It’s hard to imagine becoming a filmmaker in a country with no cinemas. It’s especially hard if that country is Saudi Arabia, and you happen to be a woman, forbidden to drive, or show your face in public, or travel in or out of the country without permission.
She says, ‘I felt, “I’m so invisible, nobody cares and I am no one.” I wanted to have a voice, and I wanted to say something.’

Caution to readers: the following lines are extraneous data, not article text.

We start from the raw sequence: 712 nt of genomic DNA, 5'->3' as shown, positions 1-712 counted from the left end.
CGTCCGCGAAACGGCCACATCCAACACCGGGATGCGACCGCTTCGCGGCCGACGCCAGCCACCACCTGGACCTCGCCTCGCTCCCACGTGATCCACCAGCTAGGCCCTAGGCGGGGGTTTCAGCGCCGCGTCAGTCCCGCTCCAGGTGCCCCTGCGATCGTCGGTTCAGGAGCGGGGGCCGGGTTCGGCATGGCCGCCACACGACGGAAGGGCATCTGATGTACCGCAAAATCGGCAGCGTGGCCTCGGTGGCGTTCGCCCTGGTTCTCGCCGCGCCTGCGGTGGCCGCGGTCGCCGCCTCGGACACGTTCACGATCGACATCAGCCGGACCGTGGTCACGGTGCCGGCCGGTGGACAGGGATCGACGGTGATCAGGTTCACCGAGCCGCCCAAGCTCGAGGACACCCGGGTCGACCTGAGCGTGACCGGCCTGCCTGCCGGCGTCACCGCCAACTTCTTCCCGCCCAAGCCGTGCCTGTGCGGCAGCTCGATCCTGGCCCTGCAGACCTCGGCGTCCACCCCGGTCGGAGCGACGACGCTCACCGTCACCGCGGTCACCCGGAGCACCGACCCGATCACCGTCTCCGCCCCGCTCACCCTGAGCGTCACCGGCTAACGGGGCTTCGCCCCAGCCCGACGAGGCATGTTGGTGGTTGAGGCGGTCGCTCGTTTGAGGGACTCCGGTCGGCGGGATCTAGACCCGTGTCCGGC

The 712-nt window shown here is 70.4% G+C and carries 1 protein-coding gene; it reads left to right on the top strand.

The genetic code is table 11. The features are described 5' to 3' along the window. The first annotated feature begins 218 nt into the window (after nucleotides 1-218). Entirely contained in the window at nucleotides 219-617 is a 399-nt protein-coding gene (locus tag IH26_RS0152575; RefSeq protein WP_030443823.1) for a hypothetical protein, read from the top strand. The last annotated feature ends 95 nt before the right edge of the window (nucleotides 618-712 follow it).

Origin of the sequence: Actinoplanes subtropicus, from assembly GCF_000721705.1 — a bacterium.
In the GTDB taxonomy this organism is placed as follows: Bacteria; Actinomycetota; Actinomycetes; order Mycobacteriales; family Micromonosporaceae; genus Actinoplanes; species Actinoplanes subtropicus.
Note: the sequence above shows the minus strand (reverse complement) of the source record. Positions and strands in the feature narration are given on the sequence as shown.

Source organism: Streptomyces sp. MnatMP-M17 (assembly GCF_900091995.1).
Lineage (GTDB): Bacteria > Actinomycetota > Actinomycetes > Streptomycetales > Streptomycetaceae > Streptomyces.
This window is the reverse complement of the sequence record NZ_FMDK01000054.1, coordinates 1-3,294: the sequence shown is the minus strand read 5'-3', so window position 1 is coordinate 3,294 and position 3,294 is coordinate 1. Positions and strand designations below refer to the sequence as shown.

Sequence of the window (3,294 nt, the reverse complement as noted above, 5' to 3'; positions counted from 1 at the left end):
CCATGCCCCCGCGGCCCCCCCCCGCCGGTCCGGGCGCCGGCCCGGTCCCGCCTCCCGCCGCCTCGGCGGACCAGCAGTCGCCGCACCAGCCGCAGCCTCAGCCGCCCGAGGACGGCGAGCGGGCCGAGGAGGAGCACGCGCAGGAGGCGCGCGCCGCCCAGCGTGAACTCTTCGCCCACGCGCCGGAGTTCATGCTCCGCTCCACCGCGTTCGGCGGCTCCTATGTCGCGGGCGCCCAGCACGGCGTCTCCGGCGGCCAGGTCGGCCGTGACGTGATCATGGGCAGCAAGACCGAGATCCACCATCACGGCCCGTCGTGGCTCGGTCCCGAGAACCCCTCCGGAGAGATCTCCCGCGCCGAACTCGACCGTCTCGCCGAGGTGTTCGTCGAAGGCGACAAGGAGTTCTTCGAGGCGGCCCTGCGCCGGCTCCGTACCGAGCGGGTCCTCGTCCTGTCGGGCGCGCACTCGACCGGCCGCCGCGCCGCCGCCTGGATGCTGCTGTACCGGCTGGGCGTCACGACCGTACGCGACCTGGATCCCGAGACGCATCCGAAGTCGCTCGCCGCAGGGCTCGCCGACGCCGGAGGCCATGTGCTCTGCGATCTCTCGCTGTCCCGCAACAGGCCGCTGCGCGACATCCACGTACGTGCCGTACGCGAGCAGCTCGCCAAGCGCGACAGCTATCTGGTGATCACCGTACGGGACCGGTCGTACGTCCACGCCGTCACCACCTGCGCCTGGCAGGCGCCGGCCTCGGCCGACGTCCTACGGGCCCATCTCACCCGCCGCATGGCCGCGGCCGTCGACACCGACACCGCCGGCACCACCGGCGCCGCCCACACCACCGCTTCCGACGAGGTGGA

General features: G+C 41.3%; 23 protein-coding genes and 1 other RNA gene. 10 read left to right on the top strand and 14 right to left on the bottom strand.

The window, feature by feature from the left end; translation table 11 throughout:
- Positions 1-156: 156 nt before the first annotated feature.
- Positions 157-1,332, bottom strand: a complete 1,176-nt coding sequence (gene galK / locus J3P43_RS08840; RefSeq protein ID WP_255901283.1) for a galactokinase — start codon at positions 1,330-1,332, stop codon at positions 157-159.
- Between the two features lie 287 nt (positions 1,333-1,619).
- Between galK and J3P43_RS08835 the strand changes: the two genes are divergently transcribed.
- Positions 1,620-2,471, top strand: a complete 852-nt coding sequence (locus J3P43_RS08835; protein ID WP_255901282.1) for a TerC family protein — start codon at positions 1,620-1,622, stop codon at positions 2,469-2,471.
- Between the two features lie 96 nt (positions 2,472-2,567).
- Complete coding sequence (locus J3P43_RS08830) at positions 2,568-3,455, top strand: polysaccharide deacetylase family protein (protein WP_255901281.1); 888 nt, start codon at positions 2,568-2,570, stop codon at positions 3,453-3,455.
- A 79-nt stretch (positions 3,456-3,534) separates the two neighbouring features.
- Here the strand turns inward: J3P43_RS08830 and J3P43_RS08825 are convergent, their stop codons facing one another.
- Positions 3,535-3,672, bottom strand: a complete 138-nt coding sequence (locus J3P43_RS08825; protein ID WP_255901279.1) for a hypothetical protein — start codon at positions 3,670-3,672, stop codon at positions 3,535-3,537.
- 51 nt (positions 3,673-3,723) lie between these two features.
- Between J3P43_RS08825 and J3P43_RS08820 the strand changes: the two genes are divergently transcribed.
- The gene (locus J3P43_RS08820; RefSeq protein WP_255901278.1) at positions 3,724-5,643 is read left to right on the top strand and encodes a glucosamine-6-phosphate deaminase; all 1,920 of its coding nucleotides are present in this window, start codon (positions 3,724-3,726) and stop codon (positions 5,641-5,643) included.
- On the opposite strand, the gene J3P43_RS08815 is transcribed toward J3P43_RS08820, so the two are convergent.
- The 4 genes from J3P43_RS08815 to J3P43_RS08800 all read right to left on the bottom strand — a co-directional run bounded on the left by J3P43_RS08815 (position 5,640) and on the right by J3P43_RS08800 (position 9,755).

Al-Mansour laughs easily, and seems almost blasé about the risks of what she is doing. ‘When you start to be a public figure in Saudi, especially if you are a woman, you expect things like this.’
Despite the death threats and hate mail, al-Mansour’s intention is ‘to be gentle, not confrontational’, she says.
Unfortunately, you don’t need to live in a repressive place like Saudi Arabia to feel, as a woman, that you don’t have a voice, or that you’ll get hate mail if you speak out.
Read the whole interview at The Telegraph. And see Wadjda!